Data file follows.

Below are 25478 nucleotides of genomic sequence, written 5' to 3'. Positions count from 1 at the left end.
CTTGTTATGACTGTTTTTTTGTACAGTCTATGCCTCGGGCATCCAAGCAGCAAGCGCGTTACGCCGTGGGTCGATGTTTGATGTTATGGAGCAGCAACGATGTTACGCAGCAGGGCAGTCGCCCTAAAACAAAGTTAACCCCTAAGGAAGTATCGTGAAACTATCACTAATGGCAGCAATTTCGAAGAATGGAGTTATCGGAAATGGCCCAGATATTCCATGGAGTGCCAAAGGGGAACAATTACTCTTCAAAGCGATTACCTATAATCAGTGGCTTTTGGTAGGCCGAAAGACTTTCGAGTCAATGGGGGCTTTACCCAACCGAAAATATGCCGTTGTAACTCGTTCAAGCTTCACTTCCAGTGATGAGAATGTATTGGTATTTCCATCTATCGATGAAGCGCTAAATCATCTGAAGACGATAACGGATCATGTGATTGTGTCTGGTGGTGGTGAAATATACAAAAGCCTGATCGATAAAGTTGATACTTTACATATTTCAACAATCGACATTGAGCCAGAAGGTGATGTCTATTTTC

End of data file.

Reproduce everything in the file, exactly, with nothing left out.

Below are 25478 nucleotides of genomic sequence, written 5' to 3'. Positions count from 1 at the left end.
CTTGTTATGACTGTTTTTTTGTACAGTCTATGCCTCGGGCATCCAAGCAGCAAGCGCGTTACGCCGTGGGTCGATGTTTGATGTTATGGAGCAGCAACGATGTTACGCAGCAGGGCAGTCGCCCTAAAACAAAGTTAACCCCTAAGGAAGTATCGTGAAACTATCACTAATGGCAGCAATTTCGAAGAATGGAGTTATCGGAAATGGCCCAGATATTCCATGGAGTGCCAAAGGGGAACAATTACTCTTCAAAGCGATTACCTATAATCAGTGGCTTTTGGTAGGCCGAAAGACTTTCGAGTCAATGGGGGCTTTACCCAACCGAAAATATGCCGTTGTAACTCGTTCAAGCTTCACTTCCAGTGATGAGAATGTATTGGTATTTCCATCTATCGATGAAGCGCTAAATCATCTGAAGACGATAACGGATCATGTGATTGTGTCTGGTGGTGGTGAAATATACAAAAGCCTGATCGATAAAGTTGATACTTTACATATTTCAACAATCGACATTGAGCCAGAAGGTGATGTCTATTTTC